Ten-year pro middle blocker Woo Sang-jo takes the word “challenge” to heart as he puts himself to the test every day.안전놀이터
He compensates for his lack of talent with hard work and chooses to seek out that day rather than wait for ‘spring’ to arrive.
He prepared for every season with this mindset. Woo has been working harder than most to bring the same mindset, attitude, and demeanor to the upcoming 2023-24 season.
Woo made his professional debut in a KEPCO uniform as a second-round pick in 2014, and has been with KB Insurance since 2019 after playing for Hyundai Capital and Woori Card.
After playing for four teams, he’s now in a position in the V-League where there are more younger players than older ones.
Over time, his attitude toward the season has changed. “When I first entered the professional stage, I was full of good feelings at the thought of being selected,” Woo said on Sunday in Donghae, Gangwon Province, where KB Insurance is in the midst of its training camp. “As the years went by, I learned from my seniors, and I realized what was important and necessary as I thought about and tried to survive as a professional player even if I couldn’t play.”
Woo missed the 2018-19 and 2020-21 seasons due to injury and military service. Other than that, he has played 90 games in seven seasons. He played 30 games for Woori Card in 2017-18, but spent most of his time in a supporting role rather than a starring role.
Even one game is good. Knowing how precious every moment on the court can be, Woosangjo has to beat himself up every day because he knows that opportunities don’t just come along.
“I know I’m not as good as other players, so I put in a lot of effort. I’ve also had fewer injuries, so I’ve been training when others are resting to keep my body in shape so that I don’t have to face the same situation.”
“Even our captain, (Jung) Min-soo, tells us, ‘Train in moderation,’ but I’m afraid of getting injured again, so I don’t stop training even on days when others are off. Perhaps this sincerity is one of the reasons why he is still surviving in the professional arena.”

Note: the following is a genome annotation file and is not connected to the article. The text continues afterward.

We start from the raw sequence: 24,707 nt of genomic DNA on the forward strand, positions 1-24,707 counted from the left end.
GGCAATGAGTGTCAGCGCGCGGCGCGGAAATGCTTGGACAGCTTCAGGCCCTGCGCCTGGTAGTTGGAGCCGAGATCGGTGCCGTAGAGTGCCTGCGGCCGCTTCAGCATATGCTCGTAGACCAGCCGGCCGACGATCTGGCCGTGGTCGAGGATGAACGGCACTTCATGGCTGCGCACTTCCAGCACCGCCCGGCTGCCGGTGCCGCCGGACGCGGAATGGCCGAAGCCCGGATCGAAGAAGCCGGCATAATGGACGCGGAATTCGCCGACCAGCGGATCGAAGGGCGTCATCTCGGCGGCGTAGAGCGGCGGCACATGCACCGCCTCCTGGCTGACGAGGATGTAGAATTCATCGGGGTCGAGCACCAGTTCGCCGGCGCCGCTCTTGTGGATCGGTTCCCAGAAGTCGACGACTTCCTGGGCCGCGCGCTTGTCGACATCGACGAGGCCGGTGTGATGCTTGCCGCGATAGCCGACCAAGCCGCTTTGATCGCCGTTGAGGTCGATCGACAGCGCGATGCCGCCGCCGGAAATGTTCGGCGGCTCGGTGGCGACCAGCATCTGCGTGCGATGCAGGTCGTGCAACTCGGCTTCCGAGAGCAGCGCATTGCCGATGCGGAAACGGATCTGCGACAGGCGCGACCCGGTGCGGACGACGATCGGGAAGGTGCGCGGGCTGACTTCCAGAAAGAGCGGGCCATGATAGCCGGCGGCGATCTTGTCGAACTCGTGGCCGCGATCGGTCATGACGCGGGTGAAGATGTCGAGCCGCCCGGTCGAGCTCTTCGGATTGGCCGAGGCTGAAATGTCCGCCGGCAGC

Woo Sang-jo’s strength is his fastball. His blocking is somewhat lacking, but his offense is considered competitive. It was because of his offense that he tried to change his position to an apogee spiker at Hyundai Capital.
He said, “I am confident in my offense. Compared to other middle blockers, I am shorter in height and have shorter arms, so I thought that if it is difficult to overpower the opponent with height, let’s launch a quick attack.” “As I thought about these aspects to contribute to the team, I also gained offensive know-how. Of course, we need to work on our shortcomings, but we are trying to maximize our strengths even more.”
Woo Sang-jo, who is the oldest member of the team after Kim Hong-jung and Jeong Min-soo, emphasizes the psychological aspect to the juniors the most. He believes that the team can only be strong if they are able to quickly shake off the bad flow and encourage each other.
“Volleyball is a team sport. I tell the juniors that it’s important not to turn away from each other when things aren’t going well,” he says. “I think everyone has skills and that’s why they came to the pros. I think it’s one of my roles to give advice from the side to help them overcome crises and get rid of stress quickly.”
Woo Sang-jo, who hasn’t given a personal interview since his professional debut, hopes to be remembered by fans as a player who lives up to the word ‘steady’.
“I want to be remembered as a steady, average player,” he said, “and when I get into a match, I will try my best to be remembered as a player who does his part.”